Even when income is exempt from federal income tax, it may still be subject to state taxes, depending on the state(s) in which the stockholder is subject to taxation. A stockholder is generally subject to taxation in the state(s) in which the holder is located or resides. Many state income tax laws conform to the Code, including the federal definition of gross income, while others do not.
To plan effectively and avoid costly surprises, stockholders should be aware of states that do not conform to the Code or have state-specific provisions regarding QSB stock. Irregularities in state tax laws that investors should watch out for include:
- States that do not conform to the Code. Some states, including Mississippi, New Jersey and Pennsylvania, impose a personal income tax that does not conform to the Code, including Section 1202. In these states, gains on the sale or exchange of QSB stock generally will be subject to tax in the state like other capital gains. Although Arkansas tax law does not conform to the Code generally, it does specifically conform to Section 1202 of the Code.
- States that conform to the Code in part but specifically modify the Section 1202 benefit. Although a state may conform its tax law to the Code generally, the state may have specific provisions that modify the treatment of QSB stock in the state. States with such provisions include Alabama and California, which generally do not allow any exclusion for gain from the sale or exchange of QSB stock, and Hawaii and Wisconsin, both of which only provide a 50% exclusion for gain from the sale or exchange of QSB stock (even where the sale qualifies for the 100% federal tax exclusion). In Wisconsin, the exclusion is further limited to gains on stock acquired after 2013.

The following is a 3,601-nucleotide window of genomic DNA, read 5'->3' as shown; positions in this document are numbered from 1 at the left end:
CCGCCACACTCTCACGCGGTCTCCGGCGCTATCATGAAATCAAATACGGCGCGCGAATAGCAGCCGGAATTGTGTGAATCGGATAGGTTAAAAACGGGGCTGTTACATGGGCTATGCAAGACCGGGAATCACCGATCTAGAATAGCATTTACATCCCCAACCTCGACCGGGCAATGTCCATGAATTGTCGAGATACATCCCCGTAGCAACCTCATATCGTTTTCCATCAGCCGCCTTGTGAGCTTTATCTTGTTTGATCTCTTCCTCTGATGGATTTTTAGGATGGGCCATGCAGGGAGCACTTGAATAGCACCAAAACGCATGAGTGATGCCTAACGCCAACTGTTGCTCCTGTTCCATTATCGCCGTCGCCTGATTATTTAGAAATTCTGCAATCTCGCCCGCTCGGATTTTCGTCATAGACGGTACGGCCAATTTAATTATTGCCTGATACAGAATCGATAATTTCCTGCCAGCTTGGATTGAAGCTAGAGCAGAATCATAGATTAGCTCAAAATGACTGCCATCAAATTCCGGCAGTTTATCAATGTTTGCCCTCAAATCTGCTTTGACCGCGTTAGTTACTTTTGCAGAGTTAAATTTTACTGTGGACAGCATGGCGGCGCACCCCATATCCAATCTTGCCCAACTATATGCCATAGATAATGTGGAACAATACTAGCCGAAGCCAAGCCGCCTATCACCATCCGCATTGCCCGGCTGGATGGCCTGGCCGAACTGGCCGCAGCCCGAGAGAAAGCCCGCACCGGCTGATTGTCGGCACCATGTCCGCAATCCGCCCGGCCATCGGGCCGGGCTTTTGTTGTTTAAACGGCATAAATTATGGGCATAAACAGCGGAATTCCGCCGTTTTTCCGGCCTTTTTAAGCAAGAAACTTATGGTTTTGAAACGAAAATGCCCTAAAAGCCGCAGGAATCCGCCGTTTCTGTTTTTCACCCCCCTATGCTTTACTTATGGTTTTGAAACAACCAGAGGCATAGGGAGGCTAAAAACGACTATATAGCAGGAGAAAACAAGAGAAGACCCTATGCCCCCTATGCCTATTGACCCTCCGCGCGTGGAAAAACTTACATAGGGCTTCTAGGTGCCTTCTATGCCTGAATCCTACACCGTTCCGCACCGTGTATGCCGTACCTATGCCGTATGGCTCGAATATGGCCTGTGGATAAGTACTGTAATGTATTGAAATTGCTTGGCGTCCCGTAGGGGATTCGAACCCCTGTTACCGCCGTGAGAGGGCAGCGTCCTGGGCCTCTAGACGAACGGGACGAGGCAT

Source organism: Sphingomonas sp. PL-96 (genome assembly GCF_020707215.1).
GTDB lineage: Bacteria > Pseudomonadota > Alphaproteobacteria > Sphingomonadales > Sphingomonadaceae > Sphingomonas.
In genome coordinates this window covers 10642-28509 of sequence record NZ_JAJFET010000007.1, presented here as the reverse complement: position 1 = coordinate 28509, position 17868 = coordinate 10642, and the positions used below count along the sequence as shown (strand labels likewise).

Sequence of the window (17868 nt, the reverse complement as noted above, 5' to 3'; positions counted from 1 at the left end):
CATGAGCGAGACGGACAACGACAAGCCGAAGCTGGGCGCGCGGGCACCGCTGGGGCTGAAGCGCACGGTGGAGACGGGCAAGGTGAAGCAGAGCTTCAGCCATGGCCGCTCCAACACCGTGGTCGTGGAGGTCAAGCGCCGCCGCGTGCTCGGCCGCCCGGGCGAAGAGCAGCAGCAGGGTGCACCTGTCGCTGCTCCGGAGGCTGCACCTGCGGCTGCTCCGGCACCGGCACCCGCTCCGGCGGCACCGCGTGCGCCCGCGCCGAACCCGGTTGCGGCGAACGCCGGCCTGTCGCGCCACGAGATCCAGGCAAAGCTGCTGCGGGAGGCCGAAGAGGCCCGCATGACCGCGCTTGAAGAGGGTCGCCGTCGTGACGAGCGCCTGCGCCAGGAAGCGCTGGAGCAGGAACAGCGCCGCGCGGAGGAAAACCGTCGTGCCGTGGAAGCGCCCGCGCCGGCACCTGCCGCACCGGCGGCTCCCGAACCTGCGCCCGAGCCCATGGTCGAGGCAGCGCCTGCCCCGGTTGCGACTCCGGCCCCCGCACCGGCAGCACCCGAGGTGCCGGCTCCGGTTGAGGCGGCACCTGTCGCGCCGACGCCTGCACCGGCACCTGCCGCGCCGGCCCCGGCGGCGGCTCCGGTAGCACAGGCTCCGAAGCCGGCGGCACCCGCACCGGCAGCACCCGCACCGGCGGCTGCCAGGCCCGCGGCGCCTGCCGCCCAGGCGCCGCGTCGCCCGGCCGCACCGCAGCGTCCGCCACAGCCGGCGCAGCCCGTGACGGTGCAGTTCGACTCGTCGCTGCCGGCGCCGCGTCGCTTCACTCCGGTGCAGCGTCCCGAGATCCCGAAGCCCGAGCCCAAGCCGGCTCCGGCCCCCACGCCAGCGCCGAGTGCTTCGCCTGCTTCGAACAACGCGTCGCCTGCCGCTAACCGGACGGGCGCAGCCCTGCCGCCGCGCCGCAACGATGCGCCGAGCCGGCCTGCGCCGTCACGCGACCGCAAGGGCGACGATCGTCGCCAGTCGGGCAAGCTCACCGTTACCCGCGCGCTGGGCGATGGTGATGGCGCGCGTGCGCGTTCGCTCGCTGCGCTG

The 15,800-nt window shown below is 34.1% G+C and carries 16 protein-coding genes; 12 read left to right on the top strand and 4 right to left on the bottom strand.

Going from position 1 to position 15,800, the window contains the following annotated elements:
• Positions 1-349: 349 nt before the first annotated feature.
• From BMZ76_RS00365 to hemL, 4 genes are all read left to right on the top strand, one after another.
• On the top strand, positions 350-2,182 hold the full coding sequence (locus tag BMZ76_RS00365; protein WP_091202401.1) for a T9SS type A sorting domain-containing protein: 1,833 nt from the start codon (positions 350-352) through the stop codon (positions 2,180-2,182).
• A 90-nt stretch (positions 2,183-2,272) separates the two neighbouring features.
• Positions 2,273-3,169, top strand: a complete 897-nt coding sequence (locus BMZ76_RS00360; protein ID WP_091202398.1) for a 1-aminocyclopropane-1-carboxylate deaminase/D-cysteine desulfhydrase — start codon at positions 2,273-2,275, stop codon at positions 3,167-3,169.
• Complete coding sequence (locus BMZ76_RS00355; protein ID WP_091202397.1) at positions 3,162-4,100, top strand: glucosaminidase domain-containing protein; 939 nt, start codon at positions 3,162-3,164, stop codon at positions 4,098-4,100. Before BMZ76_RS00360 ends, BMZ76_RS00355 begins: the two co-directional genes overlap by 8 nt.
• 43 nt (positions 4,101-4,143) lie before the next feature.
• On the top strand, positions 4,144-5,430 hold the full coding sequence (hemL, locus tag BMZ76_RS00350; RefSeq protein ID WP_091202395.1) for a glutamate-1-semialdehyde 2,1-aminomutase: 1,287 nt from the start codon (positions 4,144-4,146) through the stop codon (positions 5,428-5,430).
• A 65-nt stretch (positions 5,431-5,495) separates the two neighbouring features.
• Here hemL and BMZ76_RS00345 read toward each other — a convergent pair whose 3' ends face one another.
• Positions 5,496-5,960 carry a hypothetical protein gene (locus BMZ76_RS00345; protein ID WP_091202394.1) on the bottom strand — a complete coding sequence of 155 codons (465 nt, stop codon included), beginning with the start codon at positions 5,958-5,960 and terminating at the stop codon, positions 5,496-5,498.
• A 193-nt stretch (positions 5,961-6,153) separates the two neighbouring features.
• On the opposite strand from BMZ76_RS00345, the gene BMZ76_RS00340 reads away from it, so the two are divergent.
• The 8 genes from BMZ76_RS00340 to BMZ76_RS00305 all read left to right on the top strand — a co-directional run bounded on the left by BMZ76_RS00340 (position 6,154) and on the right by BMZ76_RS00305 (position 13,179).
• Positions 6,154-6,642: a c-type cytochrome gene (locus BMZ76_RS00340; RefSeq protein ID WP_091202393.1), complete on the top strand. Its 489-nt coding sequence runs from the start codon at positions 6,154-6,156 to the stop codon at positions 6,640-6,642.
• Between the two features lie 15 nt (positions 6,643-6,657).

- States that conform to the Code as of a specific fixed date. Many states conform their tax laws to the Code as of a fixed date. Because this fixed date may not be current, the tax laws in some states previously did not match the current federal treatment of QSB stock. As a result of the recent Massachusetts law change described below, all states (except for those described in the preceding bullet) that conform their tax laws to the Code as of a fixed date now fully recognize the 100% federal exclusion for the sale or exchange of QSB stock.
A Closer Look at Three Key States
The state tax treatment of QSB stock in California, Massachusetts and New York is generally as follows:
- California. Because California generally does not allow any exclusion for gains from the sale or exchange of QSB stock, such gains are subject to California state tax even when exempt from federal income tax under Section 1202. California personal income tax rates currently range up to 13.3%, depending on income level.
- Massachusetts. As a result of a recent change in Massachusetts tax law, noncorporate taxpayers in Massachusetts can generally take into account the full available federal tax exclusion for sales of QSB stock on or after January 1, 2022. For sales prior to that date, the exclusion under Section 1202 is generally limited to 50%. However, Massachusetts also has a special rule providing a reduced rate of tax for sales of stock in certain small business corporations domiciled in Massachusetts, which may be available, both before and after January 1, 2022, for sales that do not qualify for the full federal exclusion.
- New York. New York tax law conforms to the federal treatment of QSB stock. Taxpayers subject to New York State or New York City personal income tax can generally take into account in computing those taxes the full exclusion that is allowed to them for federal income tax purposes.